Editor’s Notebook: Keeping CATALYST Awesome
As we go to press, we are in the midst of our first fund-raiser as a nonprofit (March 31: Love Utah Give Utah). A huge hug and thanks to those who have
contributed from December 2015 through March 28. You mean the world to us.
Boulder Mountain Guest Ranch
Pam & Willy Littig
Elise & Jerry Lazar
Nia Z. Sherar
Susan A. Leary
Kathy Van Dame
Nia Z. Sherar
Lauren Singer Katz
So much comes down to a conversation.
It’s a marvel there isn’t more discord on the world stage, if you stop to think of how hard it is to have civil, to say nothing of actually meaningful, conversations when you share a language and approximate culture.
How many situations turn sour do to misunderstandings, bad manners and just plain lack of communication?
After the last Republican debate, we asked Charlotte Bell, who writes about yoga, to address the Buddhist principle of “right speech.” Is it true? Is it useful? Is it kind? Is it the right time? Good guidelines, especially when tensions are high.
The other half of the conversation equation is deep listening. On pages 32 and 33, the ACLU’s Anna Brower and community leader Billy Palmer invite us to try on some new points of view by just listening, for starters. The #RaceMatters event on April 21 at Frida Bistro is a great place to practice. I’ll certainly be there.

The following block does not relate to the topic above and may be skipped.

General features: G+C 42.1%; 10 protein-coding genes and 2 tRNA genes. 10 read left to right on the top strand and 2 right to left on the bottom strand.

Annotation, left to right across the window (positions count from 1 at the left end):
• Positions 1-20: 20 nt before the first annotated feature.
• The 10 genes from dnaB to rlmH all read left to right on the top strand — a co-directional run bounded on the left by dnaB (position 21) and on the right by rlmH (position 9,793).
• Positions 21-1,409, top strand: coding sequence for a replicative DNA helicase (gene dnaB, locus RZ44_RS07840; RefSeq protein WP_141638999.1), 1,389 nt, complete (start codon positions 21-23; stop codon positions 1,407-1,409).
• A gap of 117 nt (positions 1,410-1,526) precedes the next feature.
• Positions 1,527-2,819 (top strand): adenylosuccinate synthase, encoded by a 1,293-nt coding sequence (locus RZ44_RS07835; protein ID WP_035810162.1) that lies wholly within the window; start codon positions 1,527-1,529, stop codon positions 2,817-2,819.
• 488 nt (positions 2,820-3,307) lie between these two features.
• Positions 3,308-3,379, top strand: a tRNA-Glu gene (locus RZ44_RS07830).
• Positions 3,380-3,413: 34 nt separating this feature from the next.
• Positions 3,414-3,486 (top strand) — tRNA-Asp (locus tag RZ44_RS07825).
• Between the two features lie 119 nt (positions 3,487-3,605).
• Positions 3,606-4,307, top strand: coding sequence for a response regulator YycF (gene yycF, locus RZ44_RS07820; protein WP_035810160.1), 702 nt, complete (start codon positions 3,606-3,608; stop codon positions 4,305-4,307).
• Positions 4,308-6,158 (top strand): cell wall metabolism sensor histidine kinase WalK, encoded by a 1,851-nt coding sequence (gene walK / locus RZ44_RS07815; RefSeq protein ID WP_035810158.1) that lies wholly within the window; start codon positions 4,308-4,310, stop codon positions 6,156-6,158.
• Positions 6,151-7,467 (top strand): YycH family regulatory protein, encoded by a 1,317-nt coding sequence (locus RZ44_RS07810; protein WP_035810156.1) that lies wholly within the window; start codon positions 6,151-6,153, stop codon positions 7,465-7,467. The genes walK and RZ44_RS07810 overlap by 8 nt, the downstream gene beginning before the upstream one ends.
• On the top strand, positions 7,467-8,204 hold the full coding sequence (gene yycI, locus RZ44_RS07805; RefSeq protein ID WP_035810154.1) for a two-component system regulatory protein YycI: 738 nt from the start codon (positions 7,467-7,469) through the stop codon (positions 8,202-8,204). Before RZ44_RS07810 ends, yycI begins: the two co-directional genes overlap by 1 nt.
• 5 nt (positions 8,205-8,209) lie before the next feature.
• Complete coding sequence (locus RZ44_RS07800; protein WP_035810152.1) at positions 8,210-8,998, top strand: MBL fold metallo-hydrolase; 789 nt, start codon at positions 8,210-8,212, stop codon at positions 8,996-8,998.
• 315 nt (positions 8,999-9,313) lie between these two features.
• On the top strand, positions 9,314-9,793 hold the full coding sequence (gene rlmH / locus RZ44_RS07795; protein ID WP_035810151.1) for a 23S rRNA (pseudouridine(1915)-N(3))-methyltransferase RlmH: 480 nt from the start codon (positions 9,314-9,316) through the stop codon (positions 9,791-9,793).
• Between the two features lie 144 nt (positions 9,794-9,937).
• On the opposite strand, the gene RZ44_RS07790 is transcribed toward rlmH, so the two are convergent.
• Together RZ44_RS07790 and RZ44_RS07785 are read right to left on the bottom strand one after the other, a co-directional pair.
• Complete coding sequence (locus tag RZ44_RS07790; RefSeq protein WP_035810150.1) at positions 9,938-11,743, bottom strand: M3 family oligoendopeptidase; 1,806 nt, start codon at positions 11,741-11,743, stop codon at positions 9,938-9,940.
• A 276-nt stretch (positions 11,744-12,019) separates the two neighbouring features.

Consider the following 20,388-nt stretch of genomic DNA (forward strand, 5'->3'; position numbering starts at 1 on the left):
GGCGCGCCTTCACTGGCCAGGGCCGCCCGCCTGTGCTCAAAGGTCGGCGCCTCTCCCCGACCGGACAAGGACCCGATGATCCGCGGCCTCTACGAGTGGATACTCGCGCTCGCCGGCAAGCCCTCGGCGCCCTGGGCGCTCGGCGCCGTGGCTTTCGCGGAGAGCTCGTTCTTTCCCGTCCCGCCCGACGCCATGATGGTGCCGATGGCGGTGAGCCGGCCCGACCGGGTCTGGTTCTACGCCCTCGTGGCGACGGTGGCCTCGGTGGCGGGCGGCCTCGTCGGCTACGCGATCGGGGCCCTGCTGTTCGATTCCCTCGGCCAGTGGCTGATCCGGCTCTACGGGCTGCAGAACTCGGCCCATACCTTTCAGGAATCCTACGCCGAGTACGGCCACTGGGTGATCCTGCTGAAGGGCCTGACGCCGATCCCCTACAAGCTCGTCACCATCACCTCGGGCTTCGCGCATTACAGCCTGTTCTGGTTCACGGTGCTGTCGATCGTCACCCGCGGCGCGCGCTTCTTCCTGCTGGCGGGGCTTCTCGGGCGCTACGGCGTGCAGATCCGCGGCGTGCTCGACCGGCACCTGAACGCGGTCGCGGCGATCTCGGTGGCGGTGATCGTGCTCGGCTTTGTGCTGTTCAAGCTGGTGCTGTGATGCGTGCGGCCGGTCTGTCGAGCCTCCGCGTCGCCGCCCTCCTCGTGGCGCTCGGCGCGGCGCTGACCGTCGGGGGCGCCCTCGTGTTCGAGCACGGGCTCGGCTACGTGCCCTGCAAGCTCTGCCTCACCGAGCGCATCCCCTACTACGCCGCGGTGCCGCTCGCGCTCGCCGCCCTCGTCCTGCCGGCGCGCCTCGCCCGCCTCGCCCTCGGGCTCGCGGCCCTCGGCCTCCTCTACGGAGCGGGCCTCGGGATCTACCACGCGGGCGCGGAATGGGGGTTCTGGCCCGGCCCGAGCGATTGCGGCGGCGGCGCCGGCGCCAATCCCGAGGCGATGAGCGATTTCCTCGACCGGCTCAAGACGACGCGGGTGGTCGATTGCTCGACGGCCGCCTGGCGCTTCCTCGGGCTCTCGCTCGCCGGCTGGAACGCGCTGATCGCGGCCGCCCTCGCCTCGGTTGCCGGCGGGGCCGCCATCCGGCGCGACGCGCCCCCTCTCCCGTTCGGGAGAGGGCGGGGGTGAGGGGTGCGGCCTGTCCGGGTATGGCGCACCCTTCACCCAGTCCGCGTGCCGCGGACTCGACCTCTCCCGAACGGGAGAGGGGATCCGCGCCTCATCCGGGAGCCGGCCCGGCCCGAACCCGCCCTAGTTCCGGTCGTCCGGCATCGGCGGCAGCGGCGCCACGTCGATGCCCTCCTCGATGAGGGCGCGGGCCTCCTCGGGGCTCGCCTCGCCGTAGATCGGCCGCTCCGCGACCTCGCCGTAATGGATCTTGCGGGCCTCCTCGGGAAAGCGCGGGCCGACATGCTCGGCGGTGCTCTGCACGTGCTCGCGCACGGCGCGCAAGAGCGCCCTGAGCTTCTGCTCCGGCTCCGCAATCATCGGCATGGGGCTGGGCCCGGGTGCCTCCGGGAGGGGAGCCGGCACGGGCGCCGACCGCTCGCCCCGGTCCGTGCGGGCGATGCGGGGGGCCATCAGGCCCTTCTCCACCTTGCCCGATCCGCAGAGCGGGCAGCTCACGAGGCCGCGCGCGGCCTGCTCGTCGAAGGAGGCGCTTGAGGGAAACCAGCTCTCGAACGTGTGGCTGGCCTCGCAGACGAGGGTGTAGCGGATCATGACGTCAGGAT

The April CATALYST is best known for its annual Planting Guide. Time to take down the yellowing, splattered 2015 version from your fridge and hang this gorgeous new thing. Boss gardener James Loomis exhorts us to plant for the good-guy insects, and tells us how. Veteran dirt worshiper Diane Olson offers advice, too, in “Urban Almanac.”
My frontyard kale is reviving from its stiff February pruning by a herd of downtown mule deer. The rhubarb is up. Most herbs overwintered well. Sweet peas are planted. I gave away my hen house—hen, illicit rooster and all. Last night 11-lb. Malia (dog) chased an adolescent raccoon. Urban living can be pretty edgy, for reasons suburbanites would never guess.
April’s other charms are Earth Day and National Poetry month. Amy Brunvand tackles both with a wacky essay that could only come out of Utah. We do love this place—and her piece.
We say goodbye, at least for now, to our special projects manager Lori Mertz. She is working on promoting her extremely well-researched and beautifully crafted book, Successful Surgery: A Practical Guide for Patients, Care Givers and Advocates. Buy it for someone you know who fits that description; they’ll thank you.
Greta deJong is CATALYST’s editor & publisher. Greta@CatalystMagazine.net